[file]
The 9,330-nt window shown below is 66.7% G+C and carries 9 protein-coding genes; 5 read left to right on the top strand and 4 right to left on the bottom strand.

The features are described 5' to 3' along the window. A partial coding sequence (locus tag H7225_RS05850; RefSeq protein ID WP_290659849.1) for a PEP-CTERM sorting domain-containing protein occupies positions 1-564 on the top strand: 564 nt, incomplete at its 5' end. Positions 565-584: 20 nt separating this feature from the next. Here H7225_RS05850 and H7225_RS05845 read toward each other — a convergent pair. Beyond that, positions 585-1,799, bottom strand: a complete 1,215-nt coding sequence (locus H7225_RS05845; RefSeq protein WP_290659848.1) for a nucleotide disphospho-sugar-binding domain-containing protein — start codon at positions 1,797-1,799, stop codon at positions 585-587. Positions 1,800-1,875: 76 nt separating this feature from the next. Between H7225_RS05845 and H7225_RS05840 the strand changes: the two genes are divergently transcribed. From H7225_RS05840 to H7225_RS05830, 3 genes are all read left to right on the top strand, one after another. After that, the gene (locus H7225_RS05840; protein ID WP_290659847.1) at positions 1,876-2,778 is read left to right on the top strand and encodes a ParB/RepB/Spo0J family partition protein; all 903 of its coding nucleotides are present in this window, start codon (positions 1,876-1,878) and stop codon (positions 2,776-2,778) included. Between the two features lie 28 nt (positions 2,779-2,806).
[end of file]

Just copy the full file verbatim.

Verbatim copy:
The 9,330-nt window shown below is 66.7% G+C and carries 9 protein-coding genes; 5 read left to right on the top strand and 4 right to left on the bottom strand.

The features are described 5' to 3' along the window. A partial coding sequence (locus tag H7225_RS05850; RefSeq protein ID WP_290659849.1) for a PEP-CTERM sorting domain-containing protein occupies positions 1-564 on the top strand: 564 nt, incomplete at its 5' end. Positions 565-584: 20 nt separating this feature from the next. Here H7225_RS05850 and H7225_RS05845 read toward each other — a convergent pair. Beyond that, positions 585-1,799, bottom strand: a complete 1,215-nt coding sequence (locus H7225_RS05845; RefSeq protein WP_290659848.1) for a nucleotide disphospho-sugar-binding domain-containing protein — start codon at positions 1,797-1,799, stop codon at positions 585-587. Positions 1,800-1,875: 76 nt separating this feature from the next. Between H7225_RS05845 and H7225_RS05840 the strand changes: the two genes are divergently transcribed. From H7225_RS05840 to H7225_RS05830, 3 genes are all read left to right on the top strand, one after another. After that, the gene (locus H7225_RS05840; protein ID WP_290659847.1) at positions 1,876-2,778 is read left to right on the top strand and encodes a ParB/RepB/Spo0J family partition protein; all 903 of its coding nucleotides are present in this window, start codon (positions 1,876-1,878) and stop codon (positions 2,776-2,778) included. Between the two features lie 28 nt (positions 2,779-2,806).